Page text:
Ozeki Yahei 大関弥兵衛
Ozeki Yahei 大関弥兵衛
A Pair of Ozeki Studio Vases. Signed Inshi Motonobu koku and sealed Yamada, sealed on base Ozeki sei, circa 1880. Each chased, hammered, engraved and inlaid in various patinated metals including gold and copper on a silver body, the foot and neck in shakudo, depicting chrysanthemums and brushwood fences, the foot with foliate lappets, the neck with floral roundels, the gilt rim pierced in the form of a snowflake. High:23cm. GBP 32,450 auctioned at Christie's on 13 May 2009.Ozeki Yahei 大関弥兵衛 was especially wellknown in the West as a broker for the highest quality metalwork objects. Ozeki commissioned works from such leading metalworkers as;
Unno Moritoshi 海野盛寿,
Yamada Motonobu 山田元信,
Kaneyasu Masatoshi 兼康正寿,
Ikeda Minkoku 池田民国
- all of which appeared in exhibitions under the brand name Ozeki 大関.
The marvelous inlay work on Ozeki pieces is astonishing, but they seem over elaborate to Japanese tastes. On the other hand, this is an indication of Ozeki's success as a businessman, for he had a firm grasp of Western tastes. Ozeki remained in business throughout the Meiji period and into the subsequent Taisho era (1912-1926).
Musashiya Company by Ozeki Yahei 大関弥兵衛
Iron Flower Vase signed Masatoshi and Musashiya, Mid-Meiji Period (Circa 1880-90) With splayed hexagonal neck and flattened spherical body rising from a vertical foot-ring, the foot-ring decorated in gold overlay with formal floral ornament, the body with a dragon applied in bold high relief of gold and silver, with clouds and waves cast in the iron, the neck with two bands of delicate overlay of paulownia leaves and ho-o birds in two different textures of gold, separated by a cast and chiselled partially openwork band of chrysanthemums, the top edge also finished in gold overlay, signed on the body on an applied gold plaque in the shape of a hanging lantern Ittosai Masatoshi kore o tsukuru [Ittosai Masatoshi made this] and with a gold wire mark on the base Musashiya and a gold pot-seal Ozeki sei [made by Ozeki] 11¾in. (29.8cm.) high. Sold at £47,000 at Christie's on 20 June 2001.The Musashiya company, operated by Ozeki Yahei 大関弥兵衛 and his son Sadajiro, were perhaps the most successful of the concerns selling high-quality decorative art during the Meiji era.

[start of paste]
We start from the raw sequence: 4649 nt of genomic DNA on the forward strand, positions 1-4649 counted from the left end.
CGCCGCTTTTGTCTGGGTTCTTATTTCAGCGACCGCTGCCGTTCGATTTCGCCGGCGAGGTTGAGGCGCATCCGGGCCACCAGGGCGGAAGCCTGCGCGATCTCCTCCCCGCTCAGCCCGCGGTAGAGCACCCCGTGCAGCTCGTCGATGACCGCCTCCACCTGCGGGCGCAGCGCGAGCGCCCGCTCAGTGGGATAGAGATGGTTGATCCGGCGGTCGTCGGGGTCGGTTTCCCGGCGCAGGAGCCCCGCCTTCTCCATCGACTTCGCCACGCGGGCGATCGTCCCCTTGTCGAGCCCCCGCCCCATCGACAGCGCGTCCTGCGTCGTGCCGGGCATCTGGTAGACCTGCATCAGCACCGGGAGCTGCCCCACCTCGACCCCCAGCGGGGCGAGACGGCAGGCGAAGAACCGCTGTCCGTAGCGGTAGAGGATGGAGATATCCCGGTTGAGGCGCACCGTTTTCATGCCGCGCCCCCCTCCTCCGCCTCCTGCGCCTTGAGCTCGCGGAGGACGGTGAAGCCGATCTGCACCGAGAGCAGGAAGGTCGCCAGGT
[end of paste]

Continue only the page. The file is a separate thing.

Originally a dealer in pipes, Ozeki Yahei set up the Yokohama branch at 66 Main Street, probably under the management of his son Ozeki Sadajiro, soon after the port was opened in 1859.
In 1877, both father and son exhibited commissioned pieces under their separate names in the first Naikoku Kangyo Hakurankai [National Industrial Exposition].
By 1880, the company is recorded as employing twenty-four people and dealing in enamels, bronzes, ivory, crystal, carvings, pins, fans, hardstones, tortoiseshell, lacquer, and a variety of ceramics.
Joe Earle, Splendors of Meiji: Treasures of Imperial Japan, Masterpieces from the Khalili Collection (St. Petersburg, Florida, Broughton International Publications, 1999), p. 94
For other examples of collaborations between Musashiya and Kaneyasu Masatoshi, see Oliver Impey and Malcolm Fairley (eds.), Meiji no Takara: Treasures of Imperial Japan (The Nasser D.Khalili Collection of Japanese Art, London, Kibo Foundation, 1995), volume 2, part 1 (Metalwork), cat. nos. 52 and 53.